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West Bromwich firm fined £47K for illegal discharges into sewer network

Making illegal discharges into Severn Trent Water's sewer network has cost Arrow Environmental Services more than £60,000 in fines and costs. The West Bromwich-based firm appeared before Wolverhampton Crown Court yesterday (May 19) following a prosecution brought by Severn Trent Water for a breach of the Water Industry Act 1991.

It was the second time that Seven Trent had successfully prosecuted Arrow Environmental ServicesIt was the second time that Seven Trent had successfully prosecuted Arrow Environmental Services

Between February 5, 2014 and October 25, 2014, Arrow Environmental Services discharged trade effluent into a public sewer that was above permitted limits on ten separate occurrences.

Fining the company £47,000 and ordering it to pay nearly £14,000 in costs, the judge found that Arrow Environmental Services had taken "somewhat of a cavalier" approach, in particular in respect of a phenol failure. As such, he found that some of the failures were reckless and some of them negligent.

The case had been referred to the Crown Court as the maximum fine that could be imposed by the Magistrate’s Court was deemed to be insufficient when the case was heard there earlier this month. 

This was the second time that Arrow Environmental Services had been successfully prosecuted by Severn Trent Water. Even after the legal notice was served, the company was found to have committed further offences of discharging effluent above the legal limits into the sewer network.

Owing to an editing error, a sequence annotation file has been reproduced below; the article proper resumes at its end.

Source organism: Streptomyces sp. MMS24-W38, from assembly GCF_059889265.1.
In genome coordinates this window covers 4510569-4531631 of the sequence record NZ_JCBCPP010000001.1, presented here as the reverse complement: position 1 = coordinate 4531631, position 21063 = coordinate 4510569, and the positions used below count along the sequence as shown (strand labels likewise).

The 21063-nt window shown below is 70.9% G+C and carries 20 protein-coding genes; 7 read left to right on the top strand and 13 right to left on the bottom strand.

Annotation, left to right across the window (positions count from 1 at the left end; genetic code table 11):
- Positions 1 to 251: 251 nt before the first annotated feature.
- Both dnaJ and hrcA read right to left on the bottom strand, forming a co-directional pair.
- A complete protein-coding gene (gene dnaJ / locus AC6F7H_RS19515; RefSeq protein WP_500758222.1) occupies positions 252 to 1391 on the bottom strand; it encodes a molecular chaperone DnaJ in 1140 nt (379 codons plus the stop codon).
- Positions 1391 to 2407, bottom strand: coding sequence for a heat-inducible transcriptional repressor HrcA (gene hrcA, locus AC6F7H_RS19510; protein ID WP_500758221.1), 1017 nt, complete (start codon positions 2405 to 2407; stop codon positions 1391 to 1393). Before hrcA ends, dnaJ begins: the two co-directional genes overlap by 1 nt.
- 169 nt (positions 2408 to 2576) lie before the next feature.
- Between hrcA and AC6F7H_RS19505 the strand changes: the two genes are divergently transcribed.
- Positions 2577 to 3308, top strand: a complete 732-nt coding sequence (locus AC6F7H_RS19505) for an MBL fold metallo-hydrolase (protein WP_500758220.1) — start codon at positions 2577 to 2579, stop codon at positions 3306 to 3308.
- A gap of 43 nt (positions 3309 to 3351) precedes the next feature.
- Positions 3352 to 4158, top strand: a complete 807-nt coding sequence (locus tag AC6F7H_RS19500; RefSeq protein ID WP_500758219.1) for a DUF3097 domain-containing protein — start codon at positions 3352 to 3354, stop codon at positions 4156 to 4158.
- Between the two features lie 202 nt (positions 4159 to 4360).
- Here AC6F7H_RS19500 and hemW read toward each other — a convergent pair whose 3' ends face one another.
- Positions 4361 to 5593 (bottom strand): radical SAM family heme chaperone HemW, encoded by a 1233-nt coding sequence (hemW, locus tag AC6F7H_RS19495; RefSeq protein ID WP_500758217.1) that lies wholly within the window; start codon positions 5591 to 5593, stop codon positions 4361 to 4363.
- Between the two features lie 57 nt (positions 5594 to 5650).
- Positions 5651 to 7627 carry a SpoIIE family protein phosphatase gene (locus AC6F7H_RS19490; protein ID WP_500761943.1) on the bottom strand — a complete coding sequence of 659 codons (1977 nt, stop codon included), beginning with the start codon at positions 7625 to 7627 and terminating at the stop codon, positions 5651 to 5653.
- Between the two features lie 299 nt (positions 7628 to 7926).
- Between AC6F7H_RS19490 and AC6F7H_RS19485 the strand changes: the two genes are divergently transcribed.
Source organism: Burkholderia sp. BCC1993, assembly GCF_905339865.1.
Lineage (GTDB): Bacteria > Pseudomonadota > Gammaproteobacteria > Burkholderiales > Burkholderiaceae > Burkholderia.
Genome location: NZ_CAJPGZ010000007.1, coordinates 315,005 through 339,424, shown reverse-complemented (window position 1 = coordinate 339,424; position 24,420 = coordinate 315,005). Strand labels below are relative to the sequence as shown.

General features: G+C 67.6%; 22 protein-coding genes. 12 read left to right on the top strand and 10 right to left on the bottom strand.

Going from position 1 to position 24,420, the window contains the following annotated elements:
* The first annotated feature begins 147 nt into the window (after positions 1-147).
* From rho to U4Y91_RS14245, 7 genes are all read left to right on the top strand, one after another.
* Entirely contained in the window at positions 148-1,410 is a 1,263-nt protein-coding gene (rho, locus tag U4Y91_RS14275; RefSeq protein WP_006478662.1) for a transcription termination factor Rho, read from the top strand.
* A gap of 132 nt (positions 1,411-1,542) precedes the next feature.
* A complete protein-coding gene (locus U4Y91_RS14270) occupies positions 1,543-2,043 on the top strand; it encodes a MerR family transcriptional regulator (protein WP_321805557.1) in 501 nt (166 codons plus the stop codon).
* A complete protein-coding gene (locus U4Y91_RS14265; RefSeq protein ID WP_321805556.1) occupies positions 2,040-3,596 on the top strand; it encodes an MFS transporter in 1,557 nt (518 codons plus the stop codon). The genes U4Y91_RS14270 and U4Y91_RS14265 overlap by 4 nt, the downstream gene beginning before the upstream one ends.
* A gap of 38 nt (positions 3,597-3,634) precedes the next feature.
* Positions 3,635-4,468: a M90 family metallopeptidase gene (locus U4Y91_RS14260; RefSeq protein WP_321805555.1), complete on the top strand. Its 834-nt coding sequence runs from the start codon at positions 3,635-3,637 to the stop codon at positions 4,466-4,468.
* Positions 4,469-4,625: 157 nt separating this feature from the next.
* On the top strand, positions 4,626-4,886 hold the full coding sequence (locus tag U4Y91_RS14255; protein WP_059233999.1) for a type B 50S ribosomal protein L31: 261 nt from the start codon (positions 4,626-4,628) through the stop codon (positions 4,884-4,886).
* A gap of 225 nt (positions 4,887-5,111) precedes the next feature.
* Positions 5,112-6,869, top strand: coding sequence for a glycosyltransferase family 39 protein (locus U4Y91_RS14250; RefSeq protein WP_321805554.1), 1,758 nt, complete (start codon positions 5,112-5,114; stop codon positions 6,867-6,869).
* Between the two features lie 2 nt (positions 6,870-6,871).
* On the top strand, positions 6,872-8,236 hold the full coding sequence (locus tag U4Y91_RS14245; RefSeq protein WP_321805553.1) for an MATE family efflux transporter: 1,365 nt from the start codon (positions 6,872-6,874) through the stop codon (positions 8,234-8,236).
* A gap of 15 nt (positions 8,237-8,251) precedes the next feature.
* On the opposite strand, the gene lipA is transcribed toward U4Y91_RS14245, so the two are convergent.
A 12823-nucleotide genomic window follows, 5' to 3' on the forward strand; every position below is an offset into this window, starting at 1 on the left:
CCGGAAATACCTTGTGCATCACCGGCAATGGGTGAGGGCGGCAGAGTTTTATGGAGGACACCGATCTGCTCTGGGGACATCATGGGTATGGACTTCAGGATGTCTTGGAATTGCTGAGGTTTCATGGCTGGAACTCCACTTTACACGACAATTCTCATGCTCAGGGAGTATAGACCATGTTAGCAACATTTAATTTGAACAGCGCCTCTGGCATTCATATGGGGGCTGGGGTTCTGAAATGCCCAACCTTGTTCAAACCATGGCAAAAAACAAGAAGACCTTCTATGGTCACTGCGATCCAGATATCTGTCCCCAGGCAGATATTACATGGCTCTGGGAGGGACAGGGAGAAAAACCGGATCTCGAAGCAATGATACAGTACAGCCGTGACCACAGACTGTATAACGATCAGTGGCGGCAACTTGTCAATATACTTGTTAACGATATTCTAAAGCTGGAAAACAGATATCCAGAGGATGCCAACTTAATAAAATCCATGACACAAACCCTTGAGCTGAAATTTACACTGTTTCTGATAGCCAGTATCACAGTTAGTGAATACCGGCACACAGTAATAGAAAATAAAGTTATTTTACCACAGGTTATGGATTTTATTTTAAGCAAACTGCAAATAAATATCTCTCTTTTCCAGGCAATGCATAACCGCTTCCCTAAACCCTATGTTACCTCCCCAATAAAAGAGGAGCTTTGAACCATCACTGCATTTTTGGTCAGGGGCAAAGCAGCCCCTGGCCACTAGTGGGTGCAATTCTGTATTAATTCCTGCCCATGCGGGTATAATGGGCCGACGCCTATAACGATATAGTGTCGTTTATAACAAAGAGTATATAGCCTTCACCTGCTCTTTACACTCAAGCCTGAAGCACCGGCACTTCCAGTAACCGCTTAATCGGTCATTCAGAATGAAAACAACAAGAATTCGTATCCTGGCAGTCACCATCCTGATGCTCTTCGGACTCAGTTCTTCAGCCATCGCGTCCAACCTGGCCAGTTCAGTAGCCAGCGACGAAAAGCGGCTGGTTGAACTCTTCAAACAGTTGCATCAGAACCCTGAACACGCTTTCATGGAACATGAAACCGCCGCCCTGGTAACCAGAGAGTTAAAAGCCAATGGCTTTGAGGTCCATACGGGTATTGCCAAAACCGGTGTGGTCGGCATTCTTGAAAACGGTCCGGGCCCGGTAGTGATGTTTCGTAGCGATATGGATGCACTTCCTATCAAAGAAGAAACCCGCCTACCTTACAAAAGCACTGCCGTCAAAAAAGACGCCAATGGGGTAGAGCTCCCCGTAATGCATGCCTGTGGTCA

Martin Kane, chief engineer for Severn Trent Water, said: “We’re really disappointed to have had to prosecute Arrow Environmental Services Limited once again. We’re even more disappointed that this is not the end of the story and that we’re now considering further prosecutions based on yet more failures from them.

“Our customers pay for damage to the sewer network and the treatment works, so it’s important that we prosecute offenders in appropriate cases and take action to recover costs where possible.The limits we set to regulate trade discharges are calculated to make sure they don’t adversely affect the ability of our sewage works to efficiently treat sewage.  So exceeding this consent is not only illegal, it can also damage the sewage treatment process and so risk causing harm to the environment.”

Author: Maureen Gaines, Editor, WET News Find on Google+
Topic: Sewer Networks
Tags: Crimes & Fines , Severn Trent Water , effluent , sewers


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